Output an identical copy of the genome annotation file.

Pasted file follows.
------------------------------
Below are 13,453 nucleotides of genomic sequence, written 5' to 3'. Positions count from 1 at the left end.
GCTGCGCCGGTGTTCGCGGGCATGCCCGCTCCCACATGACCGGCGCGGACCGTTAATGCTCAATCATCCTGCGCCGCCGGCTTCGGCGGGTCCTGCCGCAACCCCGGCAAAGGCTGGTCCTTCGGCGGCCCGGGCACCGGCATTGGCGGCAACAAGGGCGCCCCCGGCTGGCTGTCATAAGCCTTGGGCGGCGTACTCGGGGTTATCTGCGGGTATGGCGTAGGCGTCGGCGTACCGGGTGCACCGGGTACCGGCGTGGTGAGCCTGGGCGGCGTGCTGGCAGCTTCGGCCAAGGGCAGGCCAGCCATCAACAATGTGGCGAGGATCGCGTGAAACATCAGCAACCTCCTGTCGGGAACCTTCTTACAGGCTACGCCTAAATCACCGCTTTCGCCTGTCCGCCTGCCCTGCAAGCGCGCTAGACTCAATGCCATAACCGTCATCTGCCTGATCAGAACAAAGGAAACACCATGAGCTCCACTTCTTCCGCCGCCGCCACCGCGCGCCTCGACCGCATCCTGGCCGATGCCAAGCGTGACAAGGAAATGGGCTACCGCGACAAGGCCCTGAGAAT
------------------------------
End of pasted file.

Below are 13,453 nucleotides of genomic sequence, written 5' to 3'. Positions count from 1 at the left end.
GCTGCGCCGGTGTTCGCGGGCATGCCCGCTCCCACATGACCGGCGCGGACCGTTAATGCTCAATCATCCTGCGCCGCCGGCTTCGGCGGGTCCTGCCGCAACCCCGGCAAAGGCTGGTCCTTCGGCGGCCCGGGCACCGGCATTGGCGGCAACAAGGGCGCCCCCGGCTGGCTGTCATAAGCCTTGGGCGGCGTACTCGGGGTTATCTGCGGGTATGGCGTAGGCGTCGGCGTACCGGGTGCACCGGGTACCGGCGTGGTGAGCCTGGGCGGCGTGCTGGCAGCTTCGGCCAAGGGCAGGCCAGCCATCAACAATGTGGCGAGGATCGCGTGAAACATCAGCAACCTCCTGTCGGGAACCTTCTTACAGGCTACGCCTAAATCACCGCTTTCGCCTGTCCGCCTGCCCTGCAAGCGCGCTAGACTCAATGCCATAACCGTCATCTGCCTGATCAGAACAAAGGAAACACCATGAGCTCCACTTCTTCCGCCGCCGCCACCGCGCGCCTCGACCGCATCCTGGCCGATGCCAAGCGTGACAAGGAAATGGGCTACCGCGACAAGGCCCTGAGAAT